New England’s private not for profit institutions have the highest share of enrollment in the region, with 384,000 students in 2018-19. If these institutions collectively experience a 5% decline in enrollment, then this could add up to a half billion dollar loss for the sector. And, then again on the extreme end, if the private not for profit sector sees enrollment drop by 25%, this could amount to a massive $2.7 billion sector-wide loss.
A Note About Room and Board
Some institutions have cut their on-campus undergraduate dormitory capacity this year in an effort to comply with new social distancing guidelines. The figures above do not account for resulting reductions in room and board revenue, as these specific costs cannot be disaggregated from net price estimates. Our calculations assume full dormitory capacity for each enrollment scenario. As a result, our projections may underestimate revenue shortfalls.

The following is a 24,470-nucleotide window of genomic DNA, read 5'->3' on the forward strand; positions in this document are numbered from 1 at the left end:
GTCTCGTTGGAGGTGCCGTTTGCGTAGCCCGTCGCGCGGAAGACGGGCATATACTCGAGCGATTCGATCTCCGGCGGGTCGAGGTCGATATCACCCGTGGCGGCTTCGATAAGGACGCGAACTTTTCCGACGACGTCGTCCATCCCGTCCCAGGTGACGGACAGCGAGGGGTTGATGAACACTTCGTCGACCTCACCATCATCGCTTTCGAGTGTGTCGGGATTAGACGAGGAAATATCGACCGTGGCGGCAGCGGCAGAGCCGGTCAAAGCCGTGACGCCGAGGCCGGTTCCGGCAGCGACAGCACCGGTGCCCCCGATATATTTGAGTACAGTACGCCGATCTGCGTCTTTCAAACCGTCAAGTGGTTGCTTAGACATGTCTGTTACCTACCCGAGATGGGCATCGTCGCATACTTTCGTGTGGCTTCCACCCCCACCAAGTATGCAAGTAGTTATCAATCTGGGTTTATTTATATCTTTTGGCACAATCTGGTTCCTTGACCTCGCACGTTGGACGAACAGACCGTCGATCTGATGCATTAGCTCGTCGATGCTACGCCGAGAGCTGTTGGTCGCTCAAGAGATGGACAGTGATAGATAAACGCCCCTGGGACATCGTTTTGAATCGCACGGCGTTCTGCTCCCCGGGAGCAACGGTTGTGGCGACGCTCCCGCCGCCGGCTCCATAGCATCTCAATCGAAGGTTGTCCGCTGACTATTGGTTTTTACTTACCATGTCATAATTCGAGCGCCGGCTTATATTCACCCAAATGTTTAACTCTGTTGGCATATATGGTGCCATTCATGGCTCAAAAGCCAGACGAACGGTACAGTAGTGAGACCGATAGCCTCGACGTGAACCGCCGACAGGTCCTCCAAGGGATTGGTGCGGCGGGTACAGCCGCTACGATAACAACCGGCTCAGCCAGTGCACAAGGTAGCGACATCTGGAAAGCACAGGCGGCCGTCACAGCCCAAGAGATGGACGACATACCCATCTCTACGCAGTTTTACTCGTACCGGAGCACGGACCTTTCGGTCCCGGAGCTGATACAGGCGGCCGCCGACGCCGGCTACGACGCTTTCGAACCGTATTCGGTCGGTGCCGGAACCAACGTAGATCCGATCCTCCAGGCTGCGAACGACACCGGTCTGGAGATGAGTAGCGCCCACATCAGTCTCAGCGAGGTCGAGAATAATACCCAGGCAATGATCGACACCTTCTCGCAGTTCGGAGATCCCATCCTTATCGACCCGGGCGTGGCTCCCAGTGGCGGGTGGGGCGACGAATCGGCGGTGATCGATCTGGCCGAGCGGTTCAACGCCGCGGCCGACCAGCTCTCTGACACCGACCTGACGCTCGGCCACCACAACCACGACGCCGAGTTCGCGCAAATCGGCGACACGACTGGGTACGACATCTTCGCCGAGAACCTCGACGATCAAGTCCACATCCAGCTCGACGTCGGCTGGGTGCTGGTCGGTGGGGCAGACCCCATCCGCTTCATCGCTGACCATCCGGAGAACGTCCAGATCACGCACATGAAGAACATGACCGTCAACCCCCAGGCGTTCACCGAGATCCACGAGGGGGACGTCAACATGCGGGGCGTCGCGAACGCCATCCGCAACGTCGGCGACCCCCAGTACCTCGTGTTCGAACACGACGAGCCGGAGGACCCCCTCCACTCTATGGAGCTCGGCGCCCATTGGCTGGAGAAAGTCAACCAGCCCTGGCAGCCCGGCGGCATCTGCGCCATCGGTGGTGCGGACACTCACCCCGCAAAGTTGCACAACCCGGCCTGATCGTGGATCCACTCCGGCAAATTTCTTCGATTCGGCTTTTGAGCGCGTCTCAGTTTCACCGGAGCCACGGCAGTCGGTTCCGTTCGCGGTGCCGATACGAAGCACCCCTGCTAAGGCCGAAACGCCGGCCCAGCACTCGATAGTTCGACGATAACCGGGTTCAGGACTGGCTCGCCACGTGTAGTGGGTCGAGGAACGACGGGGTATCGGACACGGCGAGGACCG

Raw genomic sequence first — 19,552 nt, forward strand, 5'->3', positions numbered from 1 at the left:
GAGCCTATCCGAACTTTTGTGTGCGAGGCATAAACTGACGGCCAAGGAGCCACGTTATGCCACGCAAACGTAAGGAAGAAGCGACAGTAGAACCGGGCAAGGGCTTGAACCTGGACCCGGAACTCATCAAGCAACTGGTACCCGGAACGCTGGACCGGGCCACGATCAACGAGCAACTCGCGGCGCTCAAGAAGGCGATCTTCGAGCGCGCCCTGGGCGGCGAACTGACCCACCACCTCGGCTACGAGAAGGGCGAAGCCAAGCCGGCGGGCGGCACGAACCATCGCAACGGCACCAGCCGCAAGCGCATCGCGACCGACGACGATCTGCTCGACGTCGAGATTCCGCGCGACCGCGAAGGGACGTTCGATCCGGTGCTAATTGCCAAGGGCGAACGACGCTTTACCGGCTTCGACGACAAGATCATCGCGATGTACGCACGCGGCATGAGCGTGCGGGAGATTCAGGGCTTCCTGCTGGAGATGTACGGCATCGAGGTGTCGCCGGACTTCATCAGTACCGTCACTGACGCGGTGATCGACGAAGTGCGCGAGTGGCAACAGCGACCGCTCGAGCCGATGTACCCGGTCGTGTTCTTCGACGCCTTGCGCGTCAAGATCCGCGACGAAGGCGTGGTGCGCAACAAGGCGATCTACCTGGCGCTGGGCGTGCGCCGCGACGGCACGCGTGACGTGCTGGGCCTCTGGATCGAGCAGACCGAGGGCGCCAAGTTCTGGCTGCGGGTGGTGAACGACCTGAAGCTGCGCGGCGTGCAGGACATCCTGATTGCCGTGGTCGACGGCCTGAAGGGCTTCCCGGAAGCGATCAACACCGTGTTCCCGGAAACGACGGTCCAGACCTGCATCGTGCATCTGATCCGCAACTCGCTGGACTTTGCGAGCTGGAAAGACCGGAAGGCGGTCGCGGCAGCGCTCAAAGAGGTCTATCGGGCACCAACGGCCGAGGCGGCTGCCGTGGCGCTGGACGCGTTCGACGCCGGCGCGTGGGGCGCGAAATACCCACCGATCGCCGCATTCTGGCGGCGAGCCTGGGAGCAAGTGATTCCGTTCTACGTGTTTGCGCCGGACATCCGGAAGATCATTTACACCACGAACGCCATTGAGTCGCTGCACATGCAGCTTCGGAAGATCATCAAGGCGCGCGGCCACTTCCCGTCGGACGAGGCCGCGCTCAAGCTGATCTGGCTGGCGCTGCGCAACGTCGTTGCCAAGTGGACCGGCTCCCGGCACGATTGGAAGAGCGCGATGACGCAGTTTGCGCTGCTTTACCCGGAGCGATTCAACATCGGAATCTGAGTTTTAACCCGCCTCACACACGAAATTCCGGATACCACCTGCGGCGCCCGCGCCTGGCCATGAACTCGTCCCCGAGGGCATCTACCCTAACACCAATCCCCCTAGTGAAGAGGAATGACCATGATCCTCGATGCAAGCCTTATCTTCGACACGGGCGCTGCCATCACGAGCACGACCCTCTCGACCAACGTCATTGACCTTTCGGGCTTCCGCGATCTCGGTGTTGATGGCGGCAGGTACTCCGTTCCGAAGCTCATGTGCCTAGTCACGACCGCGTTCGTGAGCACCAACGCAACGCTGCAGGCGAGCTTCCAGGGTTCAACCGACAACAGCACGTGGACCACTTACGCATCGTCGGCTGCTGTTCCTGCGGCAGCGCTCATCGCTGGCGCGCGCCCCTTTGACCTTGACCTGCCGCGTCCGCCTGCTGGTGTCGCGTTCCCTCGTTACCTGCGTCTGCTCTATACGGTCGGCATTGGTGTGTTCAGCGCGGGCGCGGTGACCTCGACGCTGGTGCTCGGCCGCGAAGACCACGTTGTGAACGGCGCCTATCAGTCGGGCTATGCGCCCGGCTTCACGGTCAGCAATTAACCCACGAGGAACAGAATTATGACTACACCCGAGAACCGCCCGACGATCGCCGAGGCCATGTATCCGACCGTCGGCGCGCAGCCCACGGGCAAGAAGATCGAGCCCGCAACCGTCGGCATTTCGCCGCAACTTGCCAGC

In an informal survey currently being conducted by NEBHE, we have received varying (albeit limited, at this time) responses on this matter from institutions and systems across the region — from one that is operating their dormitories at 50% capacity, to another that is operating them at 80% capacity, to yet another that is operating them at normal capacity. Much like enrollment figures, the revenue loss from reduced residential capacity will vary from institution to institution.